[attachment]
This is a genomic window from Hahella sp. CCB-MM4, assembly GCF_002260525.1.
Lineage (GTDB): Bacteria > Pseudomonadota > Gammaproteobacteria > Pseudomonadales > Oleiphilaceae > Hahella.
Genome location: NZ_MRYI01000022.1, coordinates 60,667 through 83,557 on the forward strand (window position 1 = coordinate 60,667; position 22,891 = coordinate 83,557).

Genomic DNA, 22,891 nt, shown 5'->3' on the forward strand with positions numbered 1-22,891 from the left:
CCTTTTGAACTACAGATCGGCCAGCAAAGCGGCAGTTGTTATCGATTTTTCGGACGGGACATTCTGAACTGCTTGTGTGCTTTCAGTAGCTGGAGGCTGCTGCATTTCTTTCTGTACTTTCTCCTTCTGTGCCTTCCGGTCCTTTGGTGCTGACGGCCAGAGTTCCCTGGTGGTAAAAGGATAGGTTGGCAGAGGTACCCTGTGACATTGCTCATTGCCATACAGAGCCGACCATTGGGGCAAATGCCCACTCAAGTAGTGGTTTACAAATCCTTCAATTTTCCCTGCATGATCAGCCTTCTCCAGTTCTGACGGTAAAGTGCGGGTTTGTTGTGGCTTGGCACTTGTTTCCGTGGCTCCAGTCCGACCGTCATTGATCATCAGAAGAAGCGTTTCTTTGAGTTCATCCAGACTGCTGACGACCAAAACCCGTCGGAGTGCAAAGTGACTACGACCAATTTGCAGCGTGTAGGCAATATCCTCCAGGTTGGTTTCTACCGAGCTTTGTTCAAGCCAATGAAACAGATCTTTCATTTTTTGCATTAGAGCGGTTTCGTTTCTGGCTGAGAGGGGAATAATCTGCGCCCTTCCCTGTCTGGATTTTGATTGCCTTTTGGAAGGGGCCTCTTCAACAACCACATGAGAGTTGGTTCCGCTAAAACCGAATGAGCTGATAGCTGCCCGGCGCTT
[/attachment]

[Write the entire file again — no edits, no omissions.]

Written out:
This is a genomic window from Hahella sp. CCB-MM4, assembly GCF_002260525.1.
Lineage (GTDB): Bacteria > Pseudomonadota > Gammaproteobacteria > Pseudomonadales > Oleiphilaceae > Hahella.
Genome location: NZ_MRYI01000022.1, coordinates 60,667 through 83,557 on the forward strand (window position 1 = coordinate 60,667; position 22,891 = coordinate 83,557).

Genomic DNA, 22,891 nt, shown 5'->3' on the forward strand with positions numbered 1-22,891 from the left:
CCTTTTGAACTACAGATCGGCCAGCAAAGCGGCAGTTGTTATCGATTTTTCGGACGGGACATTCTGAACTGCTTGTGTGCTTTCAGTAGCTGGAGGCTGCTGCATTTCTTTCTGTACTTTCTCCTTCTGTGCCTTCCGGTCCTTTGGTGCTGACGGCCAGAGTTCCCTGGTGGTAAAAGGATAGGTTGGCAGAGGTACCCTGTGACATTGCTCATTGCCATACAGAGCCGACCATTGGGGCAAATGCCCACTCAAGTAGTGGTTTACAAATCCTTCAATTTTCCCTGCATGATCAGCCTTCTCCAGTTCTGACGGTAAAGTGCGGGTTTGTTGTGGCTTGGCACTTGTTTCCGTGGCTCCAGTCCGACCGTCATTGATCATCAGAAGAAGCGTTTCTTTGAGTTCATCCAGACTGCTGACGACCAAAACCCGTCGGAGTGCAAAGTGACTACGACCAATTTGCAGCGTGTAGGCAATATCCTCCAGGTTGGTTTCTACCGAGCTTTGTTCAAGCCAATGAAACAGATCTTTCATTTTTTGCATTAGAGCGGTTTCGTTTCTGGCTGAGAGGGGAATAATCTGCGCCCTTCCCTGTCTGGATTTTGATTGCCTTTTGGAAGGGGCCTCTTCAACAACCACATGAGAGTTGGTTCCGCTAAAACCGAATGAGCTGATAGCTGCCCGGCGCTT